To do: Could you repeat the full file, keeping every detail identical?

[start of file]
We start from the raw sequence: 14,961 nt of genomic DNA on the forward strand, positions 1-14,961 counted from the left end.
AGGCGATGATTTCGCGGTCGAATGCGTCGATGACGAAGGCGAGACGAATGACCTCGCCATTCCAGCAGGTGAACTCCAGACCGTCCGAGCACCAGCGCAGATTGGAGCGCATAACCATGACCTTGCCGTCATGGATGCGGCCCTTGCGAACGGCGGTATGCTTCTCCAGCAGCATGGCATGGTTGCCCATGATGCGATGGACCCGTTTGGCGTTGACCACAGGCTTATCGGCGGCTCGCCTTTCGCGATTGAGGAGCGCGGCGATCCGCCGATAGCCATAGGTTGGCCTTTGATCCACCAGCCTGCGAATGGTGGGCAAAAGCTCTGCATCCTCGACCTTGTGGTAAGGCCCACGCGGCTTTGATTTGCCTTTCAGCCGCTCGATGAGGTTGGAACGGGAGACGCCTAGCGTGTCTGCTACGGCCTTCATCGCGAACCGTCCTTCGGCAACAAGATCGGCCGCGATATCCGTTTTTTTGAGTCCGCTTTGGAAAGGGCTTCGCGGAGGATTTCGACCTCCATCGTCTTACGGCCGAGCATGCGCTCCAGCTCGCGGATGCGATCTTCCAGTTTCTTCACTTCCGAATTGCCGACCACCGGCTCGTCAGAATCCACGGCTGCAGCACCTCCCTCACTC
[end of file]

We start from the raw sequence: 14,961 nt of genomic DNA on the forward strand, positions 1-14,961 counted from the left end.
AGGCGATGATTTCGCGGTCGAATGCGTCGATGACGAAGGCGAGACGAATGACCTCGCCATTCCAGCAGGTGAACTCCAGACCGTCCGAGCACCAGCGCAGATTGGAGCGCATAACCATGACCTTGCCGTCATGGATGCGGCCCTTGCGAACGGCGGTATGCTTCTCCAGCAGCATGGCATGGTTGCCCATGATGCGATGGACCCGTTTGGCGTTGACCACAGGCTTATCGGCGGCTCGCCTTTCGCGATTGAGGAGCGCGGCGATCCGCCGATAGCCATAGGTTGGCCTTTGATCCACCAGCCTGCGAATGGTGGGCAAAAGCTCTGCATCCTCGACCTTGTGGTAAGGCCCACGCGGCTTTGATTTGCCTTTCAGCCGCTCGATGAGGTTGGAACGGGAGACGCCTAGCGTGTCTGCTACGGCCTTCATCGCGAACCGTCCTTCGGCAACAAGATCGGCCGCGATATCCGTTTTTTTGAGTCCGCTTTGGAAAGGGCTTCGCGGAGGATTTCGACCTCCATCGTCTTACGGCCGAGCATGCGCTCCAGCTCGCGGATGCGATCTTCCAGTTTCTTCACTTCCGAATTGCCGACCACCGGCTCGTCAGAATCCACGGCTGCAGCACCTCCCTCACTC